China is putting about 5,500 kilometers of railway lines into operation this year, bringing the total length to 100,000 kilometers, Xinhua reported in August. The government said in July that it plans to grant ownership and operating rights on some city and regional railways to local government and private investors.
In the early 20th century, Sun Yat-sen, Republican China’s first president after the fall of the Qing Dynasty, set a goal of 160,000 kilometers. In the U.S., the rail network reached about 148,000 kilometers by 1880 and peaked at 409,000 in 1916, shrinking to 224,000 kilometers in 2011, according to the Association of American Railroads.
In Beijing, a city known for architectural signature pieces such as the Bird’s Nest stadium built for the 2008 Olympics, people died in flooding last year because the city’s drainage system was inadequate to handle the biggest rainstorm in six decades. The downpour killed 77 and submerged vehicles and flooded homes, resulting in about 11.6 billion yuan in losses, according to Xinhua.
China has pledged to ensure the supply of safe drinking water by 2015 to more than 100 million people in rural areas who don’t have access to it now, Xinhua reported in August.
At Credit Suisse Group AG, economist Dong Tao says that the new Communist Party leadership regards infrastructure spending as a “stabilizer” rather than the “accelerator” used in the global financial crisis, when a 4 trillion yuan stimulus package helped reverse the nation’s slump.
Over coming quarters, officials will jab the pedal as needed to keep growth around the 7.5 percent to 8 percent level, according to Tao, chief regional economist for Asia excluding Japan.
Potential obstacles to infrastructure spending include government debt that analysts at banks including JPMorgan Chase & Co. say is approaching levels that helped trigger turmoil in other economies.
The National Audit Office is working on the broadest review of government borrowing in two years, with former Finance Minister Xiang Huaicheng saying in April that local-government finance vehicles may hold more than 20 trillion yuan of debt, almost double the official tally from 2010.
Some of the nation’s design and construction failures have been deadly. In August 2012, a new $300 million, eight-lane suspension bridge collapsed in the northeastern city of Harbin, sending four trucks tumbling and leaving three dead. The high-speed rail system suffered a blow from a collision in July 2011 that killed 40 people. Former Railway Minister Liu Zhijun was given a suspended death sentence this year for abuse of power and taking bribes.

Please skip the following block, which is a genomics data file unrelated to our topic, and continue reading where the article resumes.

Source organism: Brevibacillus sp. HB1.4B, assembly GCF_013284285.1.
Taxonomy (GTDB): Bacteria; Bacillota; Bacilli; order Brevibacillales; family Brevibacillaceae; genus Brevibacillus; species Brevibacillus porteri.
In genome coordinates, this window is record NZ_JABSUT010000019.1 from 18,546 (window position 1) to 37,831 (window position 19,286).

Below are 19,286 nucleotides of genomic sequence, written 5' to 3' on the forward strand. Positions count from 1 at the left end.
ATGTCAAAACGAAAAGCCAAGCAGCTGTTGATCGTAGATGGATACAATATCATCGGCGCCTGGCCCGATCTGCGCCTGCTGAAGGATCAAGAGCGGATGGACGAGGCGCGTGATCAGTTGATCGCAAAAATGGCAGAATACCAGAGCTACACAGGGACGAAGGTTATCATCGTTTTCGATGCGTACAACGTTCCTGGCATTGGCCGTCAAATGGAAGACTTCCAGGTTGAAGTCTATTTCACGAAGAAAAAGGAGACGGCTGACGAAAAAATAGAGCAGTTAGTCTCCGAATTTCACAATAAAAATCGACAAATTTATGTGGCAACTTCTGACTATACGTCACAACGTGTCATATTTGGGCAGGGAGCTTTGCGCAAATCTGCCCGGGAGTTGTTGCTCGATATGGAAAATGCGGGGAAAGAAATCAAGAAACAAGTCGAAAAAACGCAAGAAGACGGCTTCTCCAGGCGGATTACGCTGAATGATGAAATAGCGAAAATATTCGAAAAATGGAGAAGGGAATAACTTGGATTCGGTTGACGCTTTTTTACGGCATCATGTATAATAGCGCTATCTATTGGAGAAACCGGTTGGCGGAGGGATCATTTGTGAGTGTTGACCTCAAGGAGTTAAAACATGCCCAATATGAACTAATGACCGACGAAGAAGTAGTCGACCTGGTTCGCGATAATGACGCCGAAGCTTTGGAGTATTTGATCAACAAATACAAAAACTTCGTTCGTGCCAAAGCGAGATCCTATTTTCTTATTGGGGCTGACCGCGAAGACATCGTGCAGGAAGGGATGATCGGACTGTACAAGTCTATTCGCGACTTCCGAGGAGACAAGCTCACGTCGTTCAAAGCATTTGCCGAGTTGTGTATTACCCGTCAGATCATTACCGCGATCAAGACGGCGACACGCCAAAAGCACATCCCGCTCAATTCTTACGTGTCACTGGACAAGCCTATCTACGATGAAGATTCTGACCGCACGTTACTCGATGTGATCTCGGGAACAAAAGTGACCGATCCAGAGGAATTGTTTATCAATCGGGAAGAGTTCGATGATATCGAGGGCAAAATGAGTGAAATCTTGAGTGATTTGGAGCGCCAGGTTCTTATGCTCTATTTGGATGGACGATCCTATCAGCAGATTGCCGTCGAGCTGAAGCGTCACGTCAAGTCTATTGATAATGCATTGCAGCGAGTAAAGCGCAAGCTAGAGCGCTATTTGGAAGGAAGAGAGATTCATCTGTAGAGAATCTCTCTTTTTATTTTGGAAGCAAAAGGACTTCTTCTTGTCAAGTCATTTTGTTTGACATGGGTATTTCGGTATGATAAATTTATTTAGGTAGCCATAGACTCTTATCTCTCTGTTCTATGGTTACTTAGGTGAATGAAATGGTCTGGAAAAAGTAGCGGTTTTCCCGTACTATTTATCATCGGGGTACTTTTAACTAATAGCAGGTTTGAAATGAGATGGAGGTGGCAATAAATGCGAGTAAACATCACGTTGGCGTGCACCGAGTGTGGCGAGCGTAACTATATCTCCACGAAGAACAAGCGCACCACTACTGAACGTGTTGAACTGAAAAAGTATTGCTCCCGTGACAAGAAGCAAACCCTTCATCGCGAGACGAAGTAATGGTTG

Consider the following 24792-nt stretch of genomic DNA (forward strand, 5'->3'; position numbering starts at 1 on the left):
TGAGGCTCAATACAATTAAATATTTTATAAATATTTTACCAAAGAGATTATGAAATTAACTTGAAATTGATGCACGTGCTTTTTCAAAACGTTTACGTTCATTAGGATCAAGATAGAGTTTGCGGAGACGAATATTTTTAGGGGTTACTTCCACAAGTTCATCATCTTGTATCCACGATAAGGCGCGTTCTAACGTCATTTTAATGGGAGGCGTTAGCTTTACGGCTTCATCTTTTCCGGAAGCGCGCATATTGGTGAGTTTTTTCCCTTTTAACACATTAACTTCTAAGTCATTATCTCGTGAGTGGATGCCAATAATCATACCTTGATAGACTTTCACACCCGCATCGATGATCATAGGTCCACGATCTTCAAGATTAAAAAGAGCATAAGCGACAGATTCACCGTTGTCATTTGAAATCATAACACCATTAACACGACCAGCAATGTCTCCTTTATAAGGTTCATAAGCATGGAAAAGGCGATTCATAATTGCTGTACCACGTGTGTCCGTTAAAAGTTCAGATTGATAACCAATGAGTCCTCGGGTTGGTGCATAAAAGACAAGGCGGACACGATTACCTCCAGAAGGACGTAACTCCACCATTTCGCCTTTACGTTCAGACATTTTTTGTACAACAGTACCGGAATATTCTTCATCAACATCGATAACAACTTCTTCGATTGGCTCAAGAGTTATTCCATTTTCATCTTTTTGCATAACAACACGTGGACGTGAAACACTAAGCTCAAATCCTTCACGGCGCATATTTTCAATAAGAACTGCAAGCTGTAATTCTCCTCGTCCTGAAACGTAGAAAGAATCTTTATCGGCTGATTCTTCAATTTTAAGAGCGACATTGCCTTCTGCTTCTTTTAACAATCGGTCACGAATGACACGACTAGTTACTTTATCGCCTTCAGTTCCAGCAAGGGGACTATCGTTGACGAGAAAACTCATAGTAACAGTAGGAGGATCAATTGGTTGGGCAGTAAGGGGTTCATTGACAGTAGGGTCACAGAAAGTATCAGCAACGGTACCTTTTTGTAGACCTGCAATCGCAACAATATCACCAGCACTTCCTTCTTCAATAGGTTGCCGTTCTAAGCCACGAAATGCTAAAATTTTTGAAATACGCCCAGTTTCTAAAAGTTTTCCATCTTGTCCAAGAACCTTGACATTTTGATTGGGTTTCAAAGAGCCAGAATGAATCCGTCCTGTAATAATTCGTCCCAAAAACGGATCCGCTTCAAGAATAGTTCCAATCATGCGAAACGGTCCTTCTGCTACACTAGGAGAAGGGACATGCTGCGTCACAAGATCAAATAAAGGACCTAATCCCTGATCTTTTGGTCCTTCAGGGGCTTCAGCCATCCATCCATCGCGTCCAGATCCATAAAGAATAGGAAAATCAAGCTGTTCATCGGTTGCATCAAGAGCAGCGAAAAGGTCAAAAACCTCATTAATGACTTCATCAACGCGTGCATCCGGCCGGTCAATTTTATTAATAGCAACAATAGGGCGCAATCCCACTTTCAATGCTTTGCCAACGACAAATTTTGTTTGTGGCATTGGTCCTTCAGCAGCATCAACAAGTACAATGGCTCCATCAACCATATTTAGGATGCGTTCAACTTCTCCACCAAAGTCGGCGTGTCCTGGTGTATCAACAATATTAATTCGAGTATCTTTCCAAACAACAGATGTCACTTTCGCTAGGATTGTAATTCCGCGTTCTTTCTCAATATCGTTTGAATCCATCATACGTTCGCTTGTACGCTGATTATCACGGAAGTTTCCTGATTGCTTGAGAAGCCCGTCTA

China also has overinvestment in some areas. The government on Oct. 15 posted a plan by the State Council to cut excess capacity in steel, cement and aluminum.
Some municipalities have turned into ghost cities after local governments failed to attract residents to fill new towers. A prime example is Ordos, Inner Mongolia, where cranes stood silently above half-finished developments in July after a building spree that included an expanded airport, a sports stadium and high-rise apartments surrounding an artificial lake.
Underscoring potential risks, Japan’s administrations ran up the nation’s debt in the 1990s with repeated supplementary budgets that failed to stop the economy from sinking into deflation.
“China is quite different from the 1990s in Japan,” said Changyong Rhee, chief economist at the Asian Development Bank. Especially in the nation’s western regions, “huge potential” remains for investment to increase productivity and incomes and reduce inequality, Rhee said.
At the same time, Rhee said he’s concerned that China’s spending is led by local governments through an expansion of credit, with the risk that investment decisions are made for political reasons and project quality suffers. He said that the central government is trying to tackle that issue.
--Paul Panckhurst, Shen Hu, with assistance from Zhou Xin and Nerys Avery in Beijing, Jasmine Wang in Hong Kong, Tim Catts in New York, Toru Fujioka in Tokyo and Ailing Tan and Rina Chandran. Editors: Paul Panckhurst, Scott Lanman